The Integrity Commission has completed its probe into the operations of Petrojam, and indications are that criminal charges could soon be laid against some of the main players.
In its 2018/2019 Annual Report tabled in the Senate last Friday, the commission notes that, “The investigative process and report dealing with matters concerning Petrojam Limited has been completed and is being forwarded to the director of corruption prosecution, pursuant to Section 54 of the Integrity Commission Act”.
In keeping with the legislation governing its operations, the commission gave no indication of its findings, but the fact that it has been sent to the director of corruption prosecution is a clear indication that criminal charges may be pending.
Auditor General Pamela Monroe Ellis, who is also a commissioner on the Integrity Commission, last year tabled a report of her office's investigation into the State-run oil refinery, which uncovered several questionable management practices that cost the entity hundreds of millions of dollars.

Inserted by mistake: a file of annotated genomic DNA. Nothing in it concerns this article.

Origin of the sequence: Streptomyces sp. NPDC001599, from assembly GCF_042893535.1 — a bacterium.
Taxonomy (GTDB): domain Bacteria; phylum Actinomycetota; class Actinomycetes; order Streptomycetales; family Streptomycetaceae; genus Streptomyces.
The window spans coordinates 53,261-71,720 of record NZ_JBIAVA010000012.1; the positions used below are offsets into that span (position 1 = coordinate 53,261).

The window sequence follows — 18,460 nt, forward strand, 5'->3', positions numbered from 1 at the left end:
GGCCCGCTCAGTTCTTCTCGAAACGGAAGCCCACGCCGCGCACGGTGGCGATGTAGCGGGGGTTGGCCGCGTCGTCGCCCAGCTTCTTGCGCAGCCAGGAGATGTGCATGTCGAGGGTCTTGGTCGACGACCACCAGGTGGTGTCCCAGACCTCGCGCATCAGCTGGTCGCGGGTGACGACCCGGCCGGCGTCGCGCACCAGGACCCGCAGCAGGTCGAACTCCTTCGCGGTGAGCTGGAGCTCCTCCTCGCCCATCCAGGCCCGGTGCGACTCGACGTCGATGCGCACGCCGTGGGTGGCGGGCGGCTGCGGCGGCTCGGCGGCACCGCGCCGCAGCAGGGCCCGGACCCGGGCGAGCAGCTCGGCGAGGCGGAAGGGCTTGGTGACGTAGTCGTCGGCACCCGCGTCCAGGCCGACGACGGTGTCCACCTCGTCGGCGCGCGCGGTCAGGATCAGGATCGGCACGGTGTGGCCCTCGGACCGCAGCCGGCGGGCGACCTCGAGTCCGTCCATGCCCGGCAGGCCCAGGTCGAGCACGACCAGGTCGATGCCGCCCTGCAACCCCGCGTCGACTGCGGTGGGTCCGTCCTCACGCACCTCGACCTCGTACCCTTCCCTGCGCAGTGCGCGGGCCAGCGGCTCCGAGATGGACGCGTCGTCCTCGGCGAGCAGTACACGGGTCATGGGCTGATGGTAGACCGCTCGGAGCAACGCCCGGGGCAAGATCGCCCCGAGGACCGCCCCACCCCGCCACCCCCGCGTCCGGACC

The probe revealed that millions were spent on lavish parties and unapproved sponsorships, while glaring human resource breaches occurred which caused Petrojam to end up in court as sacked employees challenge their dismissal.
It also found that Petrojam made questionable payments related to procurement activities, had significant project cost overruns, and overspent on donations which impaired cash flow.
According to the auditor general's report, Petrojam did not provide documentary evidence to substantiate payments of $14.9 million for counselling service for employees, and consultancy services relating to its 35th anniversary planning activities.
Petrojam's management also spent $2.6 million to host two birthday parties, which were unrelated to its operations and did not conform to good corporate practices.
The Auditor General also observed that the value of donations doubled from 2013 to 2014 and 2017 to 2018.
The revelations about the free-for-all at Petrojam has led to the resignations of then energy minister Dr Andrew Wheately, the then chairman of its board Dr Perceval Bahado-Singh, and other board members, its General Manager Floyd Grindley and the Human Resources Manager Yolande Ramharrack, among others.